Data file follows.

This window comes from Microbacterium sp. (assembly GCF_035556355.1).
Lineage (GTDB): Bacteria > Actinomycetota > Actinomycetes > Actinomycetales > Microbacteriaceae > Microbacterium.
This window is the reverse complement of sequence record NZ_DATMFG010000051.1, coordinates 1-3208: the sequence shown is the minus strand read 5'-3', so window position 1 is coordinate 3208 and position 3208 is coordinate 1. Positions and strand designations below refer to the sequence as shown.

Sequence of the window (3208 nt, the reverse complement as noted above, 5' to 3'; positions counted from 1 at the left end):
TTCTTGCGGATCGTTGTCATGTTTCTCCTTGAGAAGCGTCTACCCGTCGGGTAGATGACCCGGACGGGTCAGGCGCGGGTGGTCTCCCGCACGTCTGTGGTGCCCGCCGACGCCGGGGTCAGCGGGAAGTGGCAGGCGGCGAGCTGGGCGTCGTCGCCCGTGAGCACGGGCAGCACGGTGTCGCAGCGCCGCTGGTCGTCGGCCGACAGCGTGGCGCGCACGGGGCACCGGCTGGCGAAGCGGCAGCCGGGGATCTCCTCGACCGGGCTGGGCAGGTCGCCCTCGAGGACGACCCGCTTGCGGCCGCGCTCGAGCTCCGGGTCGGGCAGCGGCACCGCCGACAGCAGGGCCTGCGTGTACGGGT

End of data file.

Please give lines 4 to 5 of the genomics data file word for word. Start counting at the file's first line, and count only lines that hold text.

Sequence of the window (3208 nt, the reverse complement as noted above, 5' to 3'; positions counted from 1 at the left end):
TTCTTGCGGATCGTTGTCATGTTTCTCCTTGAGAAGCGTCTACCCGTCGGGTAGATGACCCGGACGGGTCAGGCGCGGGTGGTCTCCCGCACGTCTGTGGTGCCCGCCGACGCCGGGGTCAGCGGGAAGTGGCAGGCGGCGAGCTGGGCGTCGTCGCCCGTGAGCACGGGCAGCACGGTGTCGCAGCGCCGCTGGTCGTCGGCCGACAGCGTGGCGCGCACGGGGCACCGGCTGGCGAAGCGGCAGCCGGGGATCTCCTCGACCGGGCTGGGCAGGTCGCCCTCGAGGACGACCCGCTTGCGGCCGCGCTCGAGCTCCGGGTCGGGCAGCGGCACCGCCGACAGCAGGGCCTGCGTGTACGGGT